That sucker is still alive today, 2 months past it’s predicted lifespan. It’s making so much pollen that I don’t even collect it. Looks to me like she might even pollinate a few of the flower hairs she’s managed to grow along with the really old pollen sacs. We’ll see. That would be a free S1.

One White Widow in particular is making huge amounts of seeds. In her case, she sat next to one of her own kind, 4 weeks older and forced to make pollen using colloidal silver. Then when the entire older plant was covered in male pollen sacs and most were bursting open, I fluffed it with my hands towards the second plant. It was a HEAVY yellow cloud of pollen. I choked from it! Now I can sympathize with those who have asthma from pollen.

Thus he’s FULL of seeds. Not only that, but the first plant that made the huge burst of pollen, has done it again and again and again. I’m going to have to sweep up that floor. Meanwhile, the plant I forced to make pollen grew some flowers anyway, and she’s pollinated herself.

In another case, I collected pollen first, let that plant mature and die, then tried to use the pollen on another of his kind (Lowryder#2). Both were F1. I got seeds, but nothing like the ones I got with that huge burst of pollen. I tried to paint the pollen on with a brush, only to find out, that doesn’t work as well as people claim. You get a few seeds per flower bud. And you can tell in 3 days if you’re getting any, because the white hairs that accepted pollen turn orange. But a ton of them don’t change color at all, and if you wait a week or two, you can see that you only got a few seeds. So the brush doesn’t work well, unless you’re handy with it and very patient.

I finally learned what I believe is the best trick for making seeds. Just spray only part of the plant with colloidal silver, let that make male pods, then let those pollinate the flowers on the same plant, where you didn’t spray. Just fluff it up when the pollen is ready, and there’s a ton of flowers.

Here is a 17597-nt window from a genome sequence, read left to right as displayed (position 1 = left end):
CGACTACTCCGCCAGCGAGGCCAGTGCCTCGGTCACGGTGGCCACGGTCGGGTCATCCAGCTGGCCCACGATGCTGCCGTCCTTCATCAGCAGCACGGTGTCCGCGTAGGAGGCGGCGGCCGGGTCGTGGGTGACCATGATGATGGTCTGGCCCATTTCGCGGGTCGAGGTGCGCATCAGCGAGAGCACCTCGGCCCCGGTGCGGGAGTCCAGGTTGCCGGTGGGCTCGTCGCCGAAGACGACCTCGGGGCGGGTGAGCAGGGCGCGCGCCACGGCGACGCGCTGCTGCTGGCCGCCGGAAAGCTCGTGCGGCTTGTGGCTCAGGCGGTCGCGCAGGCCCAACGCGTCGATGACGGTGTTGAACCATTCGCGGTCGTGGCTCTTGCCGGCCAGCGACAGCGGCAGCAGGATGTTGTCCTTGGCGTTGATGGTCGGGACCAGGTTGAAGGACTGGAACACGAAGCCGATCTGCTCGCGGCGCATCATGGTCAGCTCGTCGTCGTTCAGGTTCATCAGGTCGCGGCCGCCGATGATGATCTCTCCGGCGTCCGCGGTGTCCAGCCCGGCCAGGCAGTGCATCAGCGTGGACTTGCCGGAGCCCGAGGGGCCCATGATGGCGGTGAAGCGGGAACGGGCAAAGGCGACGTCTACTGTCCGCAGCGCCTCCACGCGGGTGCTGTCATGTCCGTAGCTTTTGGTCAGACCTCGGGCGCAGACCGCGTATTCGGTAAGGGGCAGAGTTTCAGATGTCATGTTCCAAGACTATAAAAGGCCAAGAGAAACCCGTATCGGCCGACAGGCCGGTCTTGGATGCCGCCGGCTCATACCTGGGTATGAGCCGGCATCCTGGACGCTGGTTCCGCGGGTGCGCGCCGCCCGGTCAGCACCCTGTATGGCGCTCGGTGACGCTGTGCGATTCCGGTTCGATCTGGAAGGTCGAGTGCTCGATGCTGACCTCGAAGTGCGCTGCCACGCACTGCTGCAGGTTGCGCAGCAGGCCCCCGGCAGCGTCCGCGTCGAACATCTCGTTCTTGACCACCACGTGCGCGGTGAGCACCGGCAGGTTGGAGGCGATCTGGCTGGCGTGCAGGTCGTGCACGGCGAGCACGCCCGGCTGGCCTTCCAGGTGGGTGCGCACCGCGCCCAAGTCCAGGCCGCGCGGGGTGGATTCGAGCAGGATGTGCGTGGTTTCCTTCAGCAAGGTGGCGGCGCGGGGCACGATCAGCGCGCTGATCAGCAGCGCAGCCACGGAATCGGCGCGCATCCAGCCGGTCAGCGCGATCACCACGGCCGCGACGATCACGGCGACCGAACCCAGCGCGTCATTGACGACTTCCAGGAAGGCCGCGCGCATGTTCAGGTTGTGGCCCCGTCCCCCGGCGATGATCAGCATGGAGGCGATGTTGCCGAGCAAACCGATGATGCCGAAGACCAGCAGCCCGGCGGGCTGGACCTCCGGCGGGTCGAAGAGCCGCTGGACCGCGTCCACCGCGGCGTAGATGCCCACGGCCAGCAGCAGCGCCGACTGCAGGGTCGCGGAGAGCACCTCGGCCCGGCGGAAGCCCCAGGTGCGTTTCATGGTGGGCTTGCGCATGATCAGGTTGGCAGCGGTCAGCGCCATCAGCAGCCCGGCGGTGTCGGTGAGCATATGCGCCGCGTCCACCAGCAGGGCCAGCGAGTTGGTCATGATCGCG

I didn’t try that the first time because I thought that autoflowering varieties didn’t all live long enough to make seeds using their own pollen.

I was dead wrong. Take the times they give you for lowryder#2, AK47, Super Skunk, and add a MONTH to the actual life of the plant. The underestimate. Those 3 are all able to make seeds using their own pollen. Not to mention the longer lived autoflowers, like blueberry.

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One thing I learned about making colloidal silver. There’s a lot of superstition in that area. I’m hoping UC Davis’s new marijuana department will clear up some of the marijuana controversies.

In the case of colloidal silver, it DOES NOT harm the plant, if you follow good directions for making it (like on this forum).

Also, the TDS meter doesn’t work on colloidal silver. Or at least, mine doesn’t. I brewed it until it read 50, then for fun I brewed it some more. Read 50 2 more days in a row. So I took the 50 silver, diluted it with equally as much water, and it still read 50.

But, it doesn’t get a yellow/brown color like they say. Just go for that, works fine without measuring it.

Also, the silver wires you use, DO WEAR OUT. I’m not sure why people are claiming you can brew thousands of batches. Those little suckers wear out after about 5 batches. And after each batch, if you look closely, they’ve gotten thinner. To balance that out, switch + and – once in a while. One of them wears out more than the other.


Even for the most experienced growers, the wide variety of acronyms, abbreviations, and nomenclature within the cannabis genetics industry can be confusing because it lack specificity. The large spectrum of terms can be hard to parse and hard to keep up with, especially if you’re new to growing or getting back into it after an extended hiatus. Creating a consistent language is imperative for progress in any advancing field, especially genetics. ETHOS uses a specific nomenclature to reference all of our cultivars. For that reason, we’ve decided to clarify our terminology and nomenclature.

ETHOS Nomenclature
ETHOS was founded on the principle that the current landscape of genetics could be improved through standardization. For that reason, we have stuck to a very specific, consistent methodology for naming our genetics. Generally speaking, letters indicate the process by which the genetics were produced and the number indicates the generation and/or variance expressed by those genetics.